Having said that, I am still working with an insurance company and insurance underwriter to offer this coverage.

I have asked realistic timelines and have been told the end of 2014.  I'll keep plugging away and updating you as news comes available.

Feel free to subscribe to our blog to keep updated!

If you have questions about accelerated depreciation please ask!

Tuesday, March 11, 2014

Challenging ICBC's appraisal of your vehicle after a total loss.

Did you know you can challenge ICBC's (or any other auto insurance companies) appraisal in the case of your vehicle being written off in an accident.

For the most part, ICBC uses Autosource when it comes to determining the fair market value of your vehicle in the case of a total loss.

Your VIN (vehicle identification number) is entered into a software which in turn searches the market for fair market value.  It has been my experience that the majority of these market evaluations are fair.  However there are situations where the valuation is inaccurate and you can challenge these claims.

I have seen several situations when the vehicles used in comparison are rebuilt status and not running.  (A rebuilt status is attached to vehicles that have been declared a total loss by insurance, purchased by a shop and then rebuilt) When doing a market analysis it is important to find similar vehicles to determine a value.

Another situation that Autosource cannot account for is when a vehicle has been heavily modified.  Being a Volkswage enthusiast I'll use VW as an example.

I had been retained by a client a few years ago, with a late 1990's VW Jetta.  This vehicle had been heavily modified, with a VR6 transplant (V6 engine), new suspension, interior and stereo.  When the VIN was entered in Autosource it was only able to locate similar unmodified VW Jetta's.  The value of these unmodified vehicles was a few thousand dollars less than this clients vehicle.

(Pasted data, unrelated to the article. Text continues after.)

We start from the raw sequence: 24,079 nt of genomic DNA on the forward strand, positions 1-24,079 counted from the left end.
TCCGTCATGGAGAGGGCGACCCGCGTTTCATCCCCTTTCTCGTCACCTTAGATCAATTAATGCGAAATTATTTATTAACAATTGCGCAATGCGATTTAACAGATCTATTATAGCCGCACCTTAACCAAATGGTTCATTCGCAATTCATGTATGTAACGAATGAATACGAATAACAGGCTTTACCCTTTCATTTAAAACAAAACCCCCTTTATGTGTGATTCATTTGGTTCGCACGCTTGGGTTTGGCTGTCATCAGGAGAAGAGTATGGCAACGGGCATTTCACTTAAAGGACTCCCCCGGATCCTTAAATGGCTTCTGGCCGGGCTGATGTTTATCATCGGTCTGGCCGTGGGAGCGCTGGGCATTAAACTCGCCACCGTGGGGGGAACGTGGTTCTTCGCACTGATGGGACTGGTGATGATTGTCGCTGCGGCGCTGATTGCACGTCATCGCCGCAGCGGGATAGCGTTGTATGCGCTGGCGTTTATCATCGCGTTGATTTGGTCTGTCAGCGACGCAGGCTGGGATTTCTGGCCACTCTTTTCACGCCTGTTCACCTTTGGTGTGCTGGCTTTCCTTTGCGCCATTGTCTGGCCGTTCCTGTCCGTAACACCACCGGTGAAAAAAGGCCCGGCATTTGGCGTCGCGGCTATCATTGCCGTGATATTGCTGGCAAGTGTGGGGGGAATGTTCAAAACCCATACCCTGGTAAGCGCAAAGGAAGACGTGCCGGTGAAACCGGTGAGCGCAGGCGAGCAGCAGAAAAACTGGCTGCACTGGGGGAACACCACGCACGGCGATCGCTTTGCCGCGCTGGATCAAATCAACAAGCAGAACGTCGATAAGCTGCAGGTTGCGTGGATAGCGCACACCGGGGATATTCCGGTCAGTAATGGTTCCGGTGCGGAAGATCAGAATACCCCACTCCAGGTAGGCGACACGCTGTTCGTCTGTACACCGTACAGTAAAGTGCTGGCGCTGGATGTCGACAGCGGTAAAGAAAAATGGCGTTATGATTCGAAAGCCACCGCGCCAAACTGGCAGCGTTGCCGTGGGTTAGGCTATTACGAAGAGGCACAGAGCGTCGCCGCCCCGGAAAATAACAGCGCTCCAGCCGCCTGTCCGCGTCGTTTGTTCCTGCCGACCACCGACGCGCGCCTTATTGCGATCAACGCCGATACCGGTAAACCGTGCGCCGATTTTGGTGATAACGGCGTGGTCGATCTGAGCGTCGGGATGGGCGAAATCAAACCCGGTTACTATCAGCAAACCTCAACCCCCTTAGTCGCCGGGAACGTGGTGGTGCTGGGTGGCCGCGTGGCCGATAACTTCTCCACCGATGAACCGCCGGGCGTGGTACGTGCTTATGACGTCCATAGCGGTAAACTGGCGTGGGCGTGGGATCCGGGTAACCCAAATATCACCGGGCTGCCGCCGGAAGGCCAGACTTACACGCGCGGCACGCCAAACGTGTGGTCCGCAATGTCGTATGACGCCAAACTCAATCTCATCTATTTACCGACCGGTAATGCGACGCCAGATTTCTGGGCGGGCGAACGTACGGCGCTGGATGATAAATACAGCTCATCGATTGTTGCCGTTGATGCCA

If you find yourself in the situation where your insurance companies assessment of your vehicles value seems low, please feel free to contact us.

We provide preliminary appraisals for $150 plus taxes.  This assessment determines if the value provided by insurance is fair.  In the case that it is, it cost $150 plus taxes for peace of mind.

In the situation where there is a noticeable difference in value we can provide a full appraisal for $350 plus taxes, plus CarProof (if necessary)

Safe Driving!


Thursday, March 6, 2014

What is the Motor Vehicle Sales Authority of British Columbia?

The Motor Vehicle Sales Authority of British Columbia (VSA) is a regulatory agency authorized by the provincial government to administer and enforce the Motor Dealer Act, portions of the Business Practices and Consumer Protection Act as it relates to the sale of personal-use motor vehicles, and related regulations.

In other words, if you have purchased a vehicle through a dealership in the province of British Columbia and feel that you were mislead, this would be the organization that can help you.

Do you want to research the dealership or sales person you are dealing with to make sure they are in good standings with the MVSABC?

Tuesday, March 4, 2014

What impact does your car have on the environment?